An Unusual New Years Resolution

I resolve to stop reading so much.

I have an opposite problem to many people, and that is I read too much. Reading is okay, reading is good, but it started to become a time-consuming distraction that began to turn into a burden. No longer would I enjoy a single book by an author, now I had to read their complete works. No longer would I enjoy the act of reading, no, I had to gain everything from it and become much smarter and wiser. I couldn’t read literature for pleasure, I had to read it to become a cultured, educated person. If I wasn’t enjoying something it meant I was falling short of the kind of reader the author wanted, or that I was being too lazy in my reading.

Modified Reading Goals

  1. I am no longer going to speed read. If I find myself speedreading then I will stop reading the book. The act of jumping into speedreading is a sign that my mind is bored and I don’t even care if I retain what I’m reading, only that I flip the pages to the very end and call the book finished.
  2. I will stop reading books I don’t like. This has been a struggle of mine for awhile, the inability to put a book down, but I’ve heard from enough readers how glad they are to interrupt and stop a book they aren’t enjoying (I think of Tyler Cowen here). I need to start doing this as well. Why should I care if I stop reading a book I bought for a dollar at a library sale a decade ago, a book I bought on a whim because I thought it would make me smarter? The answer is I shouldn’t care whether or not I stop reading that book in particular, because A) no one cares if I’ve read it; B) I don’t even care if I’ve read it; C) I’m not taking notes or learning anything anyway, what am I possibly losing? Am I insane and think if I speedread this one through to the end I will somehow become smarter? Put. The. Book. Down.
  3. I will jump straight to the hardest books I’ve been avoiding. If I’m going to read, I may as well be supremely challenged by it. So because of that I am going to start on Kant’s Critique of Pure Reason. I’ve been avoiding it for over a decade. It may not be worth reading. I may stop reading it after 100 pages, but I will stop putting it off in favor of a breezy novel or non-fiction I know I can speedread and not feel bad about it. You see, I fear Kant will make me slow down and think. The Horror of It! Dear God, I writhe and fume at the very thought~! I may actually have to think! It dawns on me that a lot of reading has been done to avoid work and not feel so bad about it.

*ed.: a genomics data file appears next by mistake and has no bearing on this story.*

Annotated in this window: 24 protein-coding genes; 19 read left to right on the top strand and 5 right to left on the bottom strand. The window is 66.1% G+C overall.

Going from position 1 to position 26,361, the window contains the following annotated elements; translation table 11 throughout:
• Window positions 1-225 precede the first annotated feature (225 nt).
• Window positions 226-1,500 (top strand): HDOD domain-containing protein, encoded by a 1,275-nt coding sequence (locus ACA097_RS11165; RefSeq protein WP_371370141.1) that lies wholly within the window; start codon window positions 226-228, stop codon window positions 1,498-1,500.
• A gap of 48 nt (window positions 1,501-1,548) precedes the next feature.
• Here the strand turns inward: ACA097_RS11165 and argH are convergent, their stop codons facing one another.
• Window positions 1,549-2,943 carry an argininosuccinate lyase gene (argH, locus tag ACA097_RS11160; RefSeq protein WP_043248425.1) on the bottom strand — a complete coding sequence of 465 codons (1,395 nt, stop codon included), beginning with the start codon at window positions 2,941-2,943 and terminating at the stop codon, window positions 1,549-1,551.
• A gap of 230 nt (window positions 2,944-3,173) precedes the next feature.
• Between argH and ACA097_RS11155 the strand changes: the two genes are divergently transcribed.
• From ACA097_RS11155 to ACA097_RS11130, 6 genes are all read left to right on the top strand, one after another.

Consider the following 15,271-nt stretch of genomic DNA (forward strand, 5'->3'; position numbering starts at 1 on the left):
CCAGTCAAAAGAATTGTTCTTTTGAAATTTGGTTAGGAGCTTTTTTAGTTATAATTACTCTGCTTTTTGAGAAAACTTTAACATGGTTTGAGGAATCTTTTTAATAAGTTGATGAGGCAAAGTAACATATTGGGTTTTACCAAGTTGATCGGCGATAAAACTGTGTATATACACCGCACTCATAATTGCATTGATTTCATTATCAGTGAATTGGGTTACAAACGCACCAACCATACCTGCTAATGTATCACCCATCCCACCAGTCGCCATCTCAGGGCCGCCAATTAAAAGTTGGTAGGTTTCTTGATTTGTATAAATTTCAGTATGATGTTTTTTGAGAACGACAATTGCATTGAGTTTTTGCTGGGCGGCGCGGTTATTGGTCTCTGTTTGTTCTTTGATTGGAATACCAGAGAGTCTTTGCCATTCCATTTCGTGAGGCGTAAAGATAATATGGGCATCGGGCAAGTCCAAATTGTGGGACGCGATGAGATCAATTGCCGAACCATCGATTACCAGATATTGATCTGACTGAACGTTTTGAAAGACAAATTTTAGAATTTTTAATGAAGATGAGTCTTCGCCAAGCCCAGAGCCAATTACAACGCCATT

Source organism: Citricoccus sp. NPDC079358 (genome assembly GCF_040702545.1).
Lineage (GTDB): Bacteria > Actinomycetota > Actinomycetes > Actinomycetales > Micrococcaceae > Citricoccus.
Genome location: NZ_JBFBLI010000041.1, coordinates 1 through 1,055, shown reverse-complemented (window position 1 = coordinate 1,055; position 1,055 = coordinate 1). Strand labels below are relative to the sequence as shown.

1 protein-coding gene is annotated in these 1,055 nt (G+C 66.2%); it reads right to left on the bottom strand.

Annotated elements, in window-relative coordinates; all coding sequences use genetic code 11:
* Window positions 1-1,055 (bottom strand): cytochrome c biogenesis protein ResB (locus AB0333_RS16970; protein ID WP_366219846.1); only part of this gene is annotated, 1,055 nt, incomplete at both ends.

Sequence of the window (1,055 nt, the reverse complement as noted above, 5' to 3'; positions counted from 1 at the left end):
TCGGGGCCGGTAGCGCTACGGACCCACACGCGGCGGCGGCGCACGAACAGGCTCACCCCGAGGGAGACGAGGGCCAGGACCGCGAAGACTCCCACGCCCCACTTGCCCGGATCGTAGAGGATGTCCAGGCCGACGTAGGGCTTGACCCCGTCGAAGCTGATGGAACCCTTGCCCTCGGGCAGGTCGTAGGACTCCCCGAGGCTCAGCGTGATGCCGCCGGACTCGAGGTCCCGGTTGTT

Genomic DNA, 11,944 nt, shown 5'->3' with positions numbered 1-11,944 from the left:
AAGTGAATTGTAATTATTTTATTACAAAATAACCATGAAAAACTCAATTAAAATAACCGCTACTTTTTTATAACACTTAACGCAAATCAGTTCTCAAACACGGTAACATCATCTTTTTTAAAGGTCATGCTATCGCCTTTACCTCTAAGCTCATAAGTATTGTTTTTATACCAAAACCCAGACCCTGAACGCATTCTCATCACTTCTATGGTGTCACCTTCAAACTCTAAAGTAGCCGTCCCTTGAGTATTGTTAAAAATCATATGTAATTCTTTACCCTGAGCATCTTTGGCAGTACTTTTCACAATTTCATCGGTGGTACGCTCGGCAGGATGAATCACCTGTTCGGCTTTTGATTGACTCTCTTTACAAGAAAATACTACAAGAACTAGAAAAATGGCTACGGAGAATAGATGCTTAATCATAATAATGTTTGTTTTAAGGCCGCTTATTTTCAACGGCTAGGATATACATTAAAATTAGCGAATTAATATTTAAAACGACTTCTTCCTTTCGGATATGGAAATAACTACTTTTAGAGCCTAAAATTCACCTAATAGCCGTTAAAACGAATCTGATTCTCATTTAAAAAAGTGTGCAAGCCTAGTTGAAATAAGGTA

4. I am either going to learn from the book I’m reading, or I’m going to stop. No more fooling myself about it, and this is why I’m going straight to Kant, but if I’m not actually going to get anything out of a book at this point, I don’t want any part of it (unless the book is selected purely for pleasure, but then it also has to deliver on that point as well).
  5. I will not read to avoid doing other things. This is a biggie. Too much of my free time has been spent in the avoidance of what can really help me out, including getting some real reading done. I’ve done this with chess too, where I’ll avoid 30-minute games, long games meant to help you improve and learn, to play dozens of bullet games, one-minute long blunderfests of joy and rage. It’s easy to get stuck in these ruts where you keep going for the candy-version of something instead of the steak-version. We all know we would prefer the steak-version, but it’s expensive and you have to know how to cook it to really get the benefit. The candy-version goes down easy but gets painful if you have too much and for too long.



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Some serious and some satire articles. Only I know the difference.